What this means is that if you have 15/30 coverage, the most that your insurance will pay if you are at fault is $15,000 to one person or $30,000 to everyone that you cause injury to.
Since a night at UC Davis Medical Center can easily cost over $20,000, you are really taking a risk if you have a small sum of bodily injury coverage and you cause a serious injury. Your assets can be totally wiped out if the seriously injured person sues you and obtains a judgment far in excess of your policy.
My advice to most people is to carry a minimum of 50/100 bodily injury insurance no matter how little earnings and assets you may have.
For people in their 20's and 30's that own a home, I'd suggest a minimum of 100/300 insurance. For those of you earning in excess of $75,000 yearly and have been in your home for more than 2-3 years, I'd say a 300/500 policy would be appropriate.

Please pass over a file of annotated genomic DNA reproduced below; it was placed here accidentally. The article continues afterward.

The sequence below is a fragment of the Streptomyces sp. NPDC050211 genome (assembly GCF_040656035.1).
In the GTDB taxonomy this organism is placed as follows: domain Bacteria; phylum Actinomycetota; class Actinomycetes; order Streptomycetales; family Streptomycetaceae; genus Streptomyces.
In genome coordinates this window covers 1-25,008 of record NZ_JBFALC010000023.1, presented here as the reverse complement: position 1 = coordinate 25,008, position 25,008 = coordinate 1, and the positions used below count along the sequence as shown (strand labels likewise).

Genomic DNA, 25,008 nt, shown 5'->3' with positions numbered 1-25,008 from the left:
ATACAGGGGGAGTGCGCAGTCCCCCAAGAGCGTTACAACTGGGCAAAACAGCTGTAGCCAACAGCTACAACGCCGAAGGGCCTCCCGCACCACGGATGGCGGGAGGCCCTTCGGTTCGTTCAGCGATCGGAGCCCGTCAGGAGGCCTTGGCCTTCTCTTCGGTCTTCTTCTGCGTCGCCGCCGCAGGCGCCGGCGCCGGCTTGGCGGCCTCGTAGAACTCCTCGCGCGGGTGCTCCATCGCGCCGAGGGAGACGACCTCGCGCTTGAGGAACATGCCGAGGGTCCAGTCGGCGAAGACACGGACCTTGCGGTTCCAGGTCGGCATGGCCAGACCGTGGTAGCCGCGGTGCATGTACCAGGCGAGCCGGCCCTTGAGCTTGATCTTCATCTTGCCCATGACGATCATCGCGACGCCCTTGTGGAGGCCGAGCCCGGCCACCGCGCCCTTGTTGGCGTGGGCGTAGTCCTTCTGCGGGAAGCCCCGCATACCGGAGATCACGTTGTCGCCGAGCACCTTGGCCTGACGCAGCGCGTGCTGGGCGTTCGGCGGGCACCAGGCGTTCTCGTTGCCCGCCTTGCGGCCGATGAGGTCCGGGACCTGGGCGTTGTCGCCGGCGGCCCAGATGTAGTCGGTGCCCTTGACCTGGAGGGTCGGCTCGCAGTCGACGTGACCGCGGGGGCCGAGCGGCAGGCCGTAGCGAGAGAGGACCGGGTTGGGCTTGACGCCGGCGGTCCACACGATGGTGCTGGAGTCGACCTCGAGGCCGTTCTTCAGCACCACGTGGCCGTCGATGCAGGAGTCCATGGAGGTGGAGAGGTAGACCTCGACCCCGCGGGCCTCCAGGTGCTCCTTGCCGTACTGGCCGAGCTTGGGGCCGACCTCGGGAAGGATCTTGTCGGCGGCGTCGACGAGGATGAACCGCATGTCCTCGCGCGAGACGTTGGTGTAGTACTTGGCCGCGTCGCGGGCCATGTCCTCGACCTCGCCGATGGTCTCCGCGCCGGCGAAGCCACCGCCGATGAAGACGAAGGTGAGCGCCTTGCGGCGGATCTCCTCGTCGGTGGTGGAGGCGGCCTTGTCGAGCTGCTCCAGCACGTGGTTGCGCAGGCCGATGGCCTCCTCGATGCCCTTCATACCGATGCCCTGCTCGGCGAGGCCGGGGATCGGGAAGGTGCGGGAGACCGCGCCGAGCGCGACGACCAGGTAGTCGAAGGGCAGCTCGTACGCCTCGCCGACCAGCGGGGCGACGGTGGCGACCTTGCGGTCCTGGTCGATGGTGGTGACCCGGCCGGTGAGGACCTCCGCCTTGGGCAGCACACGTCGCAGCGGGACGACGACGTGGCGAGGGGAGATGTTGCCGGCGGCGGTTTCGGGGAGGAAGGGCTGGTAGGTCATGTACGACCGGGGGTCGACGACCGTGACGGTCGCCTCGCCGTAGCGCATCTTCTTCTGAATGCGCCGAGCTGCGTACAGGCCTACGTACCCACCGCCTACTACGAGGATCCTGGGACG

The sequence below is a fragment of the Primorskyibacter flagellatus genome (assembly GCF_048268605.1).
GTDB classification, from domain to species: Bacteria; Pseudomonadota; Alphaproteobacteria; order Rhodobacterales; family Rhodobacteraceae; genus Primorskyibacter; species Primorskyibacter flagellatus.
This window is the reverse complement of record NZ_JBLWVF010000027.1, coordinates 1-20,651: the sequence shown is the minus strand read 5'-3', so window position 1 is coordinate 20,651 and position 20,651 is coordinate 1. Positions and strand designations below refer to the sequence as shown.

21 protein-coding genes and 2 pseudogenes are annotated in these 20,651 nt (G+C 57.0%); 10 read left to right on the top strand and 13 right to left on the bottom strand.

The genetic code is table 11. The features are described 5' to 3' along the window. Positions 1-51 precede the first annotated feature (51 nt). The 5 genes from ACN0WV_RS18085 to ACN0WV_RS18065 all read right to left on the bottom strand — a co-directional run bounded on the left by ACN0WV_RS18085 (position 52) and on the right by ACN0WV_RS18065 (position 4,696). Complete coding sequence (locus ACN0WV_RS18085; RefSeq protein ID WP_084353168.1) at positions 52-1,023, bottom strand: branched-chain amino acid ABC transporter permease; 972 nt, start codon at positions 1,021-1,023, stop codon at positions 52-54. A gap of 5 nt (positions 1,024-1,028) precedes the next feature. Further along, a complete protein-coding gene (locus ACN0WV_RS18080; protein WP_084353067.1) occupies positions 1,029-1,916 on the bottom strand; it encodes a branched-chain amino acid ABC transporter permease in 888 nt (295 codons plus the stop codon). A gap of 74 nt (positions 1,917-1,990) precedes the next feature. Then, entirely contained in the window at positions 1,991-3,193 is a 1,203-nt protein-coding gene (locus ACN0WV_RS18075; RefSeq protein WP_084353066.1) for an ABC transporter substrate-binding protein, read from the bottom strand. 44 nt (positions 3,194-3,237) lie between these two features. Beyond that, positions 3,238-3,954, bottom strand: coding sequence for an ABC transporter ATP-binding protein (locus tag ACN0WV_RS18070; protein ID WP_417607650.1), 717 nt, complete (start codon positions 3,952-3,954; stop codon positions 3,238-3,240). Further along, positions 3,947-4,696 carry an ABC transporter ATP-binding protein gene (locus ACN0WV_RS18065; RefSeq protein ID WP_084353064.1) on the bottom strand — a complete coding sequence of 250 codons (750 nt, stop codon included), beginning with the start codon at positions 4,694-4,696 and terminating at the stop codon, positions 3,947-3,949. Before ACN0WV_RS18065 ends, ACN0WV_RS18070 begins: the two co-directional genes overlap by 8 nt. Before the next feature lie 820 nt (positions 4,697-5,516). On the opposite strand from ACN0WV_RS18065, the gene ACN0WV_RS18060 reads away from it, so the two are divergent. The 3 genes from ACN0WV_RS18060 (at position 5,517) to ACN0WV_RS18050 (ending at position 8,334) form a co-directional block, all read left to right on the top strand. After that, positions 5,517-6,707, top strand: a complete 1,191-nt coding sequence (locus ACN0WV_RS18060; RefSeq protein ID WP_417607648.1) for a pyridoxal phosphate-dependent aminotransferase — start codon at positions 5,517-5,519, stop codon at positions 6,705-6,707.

And if you are in the top 10% income or assets wise, I'd buy a 300/500 policy with a UM Umbrella of 1 Million or more.
An umbrella policy will pay the other side if their damages are in excess of your underlying policy. Make sure to ask your agent if he sells a UM Umbrella because you want the additional protection it affords you as I will explain later.
95% of all umbrella policies DO NOT contain UM Protection so make sure to ask.
This coverage protects you if you or anyone in your car is injured by another driver who is at fault up to the amount of coverage you have. I suggest you obtain the same coverages for UM or UIM coverage as I suggested above for Bodily Injury Coverage.